The Federal Reserve is widely expected to raise its benchmark interest rate by three-quarters of a percentage point for the fourth meeting in a row on Wednesday after two days of Federal Open Market Committee meetings.
And after that, markets expect the central bank to come off its hawkish stance to lower inflation and slow down the pace of rate hikes unless data continues to show stubbornly hot inflation.
“We do expect Chair Jerome Powell to… use the post-FOMC press conference to lay the ground for a step down in the pace of rate hikes,” Michael Pearce, senior US economist Capital Economics, wrote in a note to clients. “He could do so by acknowledging the slowdown in the real economy already underway and emphasizing the lags between slowing economic activity and weakening price pressures.”
Some officials felt at the September meeting that central bank could slow the pace of rate hikes at some point and assess impact of previous rates hikes on inflation, according to minutes from the meeting.
Pearce says as interest rates rise above a level of neutral — a level that neither spurs nor slows economic growth — he expects Fed officials to talk about balancing raising rates to cool inflation with the risk of raising rates too high and precipitating a recession.
San Francisco Fed President Mary Daly recently laid the table for the Fed to slow down the pace of rate hikes, saying that the Fed should be talking about “stepping down” at some point when inflation data show signs of abating.
“We might find ourselves, and the markets have certainly priced this in, with another 75-basis-point increase,” Daly said at a meeting of the University of California, Berkeley’s Fisher Center for Real Estate & Urban Economics’ Policy Advisory Board last week. “But I would really recommend people don’t take that away and think, well it’s 75 forever.”
Data appear to point to signs that domestic demand is being pushed down by higher interest rates. Final sales to private domestic purchasers — a measure of consumer and business spending used to assess underlying demand in the economy — inched up at a 0.1% annual rate in the third quarter after rising 0.5% in the second quarter and 2.1% in the first quarter.
Chair of the U.S. Federal Reserve Jerome Powell attends a meeting of the IMFC (International Monetary and Financial Committee) at the IMF and World Bank Annual Meetings at IMF headquarters, October 14, 2022 in Washington, DC. (Photo by Drew Angerer/Getty Images)
Imports meanwhile, fell in the third quarter by nearly 7%, pointing to sluggish consumer spending.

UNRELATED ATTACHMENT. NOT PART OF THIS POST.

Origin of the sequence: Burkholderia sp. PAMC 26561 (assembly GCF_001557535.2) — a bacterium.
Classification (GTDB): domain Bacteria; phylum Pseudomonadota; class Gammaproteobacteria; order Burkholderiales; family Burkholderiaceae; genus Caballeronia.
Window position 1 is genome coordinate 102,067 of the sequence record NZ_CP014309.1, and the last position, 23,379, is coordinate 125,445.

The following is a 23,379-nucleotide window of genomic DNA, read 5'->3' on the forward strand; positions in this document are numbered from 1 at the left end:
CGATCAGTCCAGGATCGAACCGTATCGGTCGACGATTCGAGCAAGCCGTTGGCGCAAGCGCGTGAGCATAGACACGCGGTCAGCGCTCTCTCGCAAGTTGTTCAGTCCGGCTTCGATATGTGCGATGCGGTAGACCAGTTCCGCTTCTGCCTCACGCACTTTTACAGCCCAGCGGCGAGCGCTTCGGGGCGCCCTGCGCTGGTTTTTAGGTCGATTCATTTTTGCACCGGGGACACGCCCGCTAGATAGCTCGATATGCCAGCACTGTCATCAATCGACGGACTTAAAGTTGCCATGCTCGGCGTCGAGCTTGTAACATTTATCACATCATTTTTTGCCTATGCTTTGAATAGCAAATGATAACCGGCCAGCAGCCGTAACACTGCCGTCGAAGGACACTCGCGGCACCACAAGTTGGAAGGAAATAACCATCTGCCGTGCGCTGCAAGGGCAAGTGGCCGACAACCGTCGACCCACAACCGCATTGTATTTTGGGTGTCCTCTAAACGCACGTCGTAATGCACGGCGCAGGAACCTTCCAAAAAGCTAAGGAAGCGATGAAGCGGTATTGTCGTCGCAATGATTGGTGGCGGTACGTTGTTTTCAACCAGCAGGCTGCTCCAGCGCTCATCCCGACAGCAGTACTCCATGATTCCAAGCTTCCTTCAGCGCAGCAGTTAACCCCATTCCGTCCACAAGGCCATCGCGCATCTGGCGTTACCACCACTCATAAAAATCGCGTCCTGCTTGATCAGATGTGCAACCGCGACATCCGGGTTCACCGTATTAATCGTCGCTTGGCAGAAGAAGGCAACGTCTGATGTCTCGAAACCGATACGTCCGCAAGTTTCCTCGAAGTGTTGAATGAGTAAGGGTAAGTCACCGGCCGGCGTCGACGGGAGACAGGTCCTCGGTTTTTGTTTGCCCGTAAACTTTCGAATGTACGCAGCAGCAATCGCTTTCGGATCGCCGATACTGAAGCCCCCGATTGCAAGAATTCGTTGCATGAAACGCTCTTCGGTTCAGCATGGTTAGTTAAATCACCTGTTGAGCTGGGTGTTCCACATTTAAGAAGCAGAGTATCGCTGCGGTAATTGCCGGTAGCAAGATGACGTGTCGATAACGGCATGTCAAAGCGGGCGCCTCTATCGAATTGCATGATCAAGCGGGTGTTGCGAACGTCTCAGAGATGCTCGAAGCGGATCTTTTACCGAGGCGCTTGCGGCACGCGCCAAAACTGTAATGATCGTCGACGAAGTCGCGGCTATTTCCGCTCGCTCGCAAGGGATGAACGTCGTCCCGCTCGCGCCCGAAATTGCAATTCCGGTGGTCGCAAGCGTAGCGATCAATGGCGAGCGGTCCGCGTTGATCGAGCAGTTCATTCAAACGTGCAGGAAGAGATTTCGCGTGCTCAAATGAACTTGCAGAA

The job market is also cooling, with job openings falling sharply in August and the job quits rate trending lower while fewer new jobs being minted on a monthly basis. Economists project that Friday’s job report will show that 200,000 nonfarm payrolls were created in October, a result that would be down from the 263,000 jobs created in September and down from the monthly average of 420,000 in 2022.
There are also signs below the surface that inflationary pressures are easing. The employment cost index showed private wages and salaries rising by 1.2% in the third quarter, down from 1.6% in the second, pushing the annual growth rate down from 5.7% to 5.2%.
The Fed is also aware of lags in the accounting of rents in the consumer price index. While rents and owners’ equivalent rents continue to accelerate in official CPI data, Apartment List, a private provider of rent data, showed rents declining in growth to 6% in October from a peak of 18%.
“That is still too rapid for comfort,” Pearce noted, “but the direction of travel is clear, and strongly suggests that a significant slowdown in CPI shelter inflation is eventually coming.”
Official measures of inflation aren’t easing as quickly as officials hope. The Fed’s preferred measure of inflation — the price consumption expenditures index (PCE) excluding volatile food and energy prices — rose by 5.1% in September and 6.2% on a headline basis. That’s down from 7% but still far from the Fed’s 2% inflation target. And the consumer price index — excluding volatile food and energy prices a stickier measure of inflation — rose by 6.6% in September, accelerating from 6.3% in August and 5.9% in July.
“The November FOMC meeting is not about the November policy rate decision,” Bank of America analyst, Michael Gapen, wrote in a research note to clients. “Instead, the meeting is about future policy rate guidance and what to expect in December and beyond.”
The Fed is projecting interest rates will need to rise to between 4.5% and 5% next year to bring inflation down toward the central bank’s 2% goal. Once the policy rate reaches what the Fed feels is a sufficiently restrictive level, they would maintain that level for “some time” until there was “compelling” evidence that inflation was on course to return to 2%.
“PCE, the GDP data all point towards the direction of the slowdown down to 50 basis points for the December meeting,” Wilmington Trust Chief Economist Luke Tilley told Yahoo Finance. “There’s even the possibility of slowing down more to 25 basis points depending on the data. I expect language from Chair Powell that guides markets towards a slowdown.”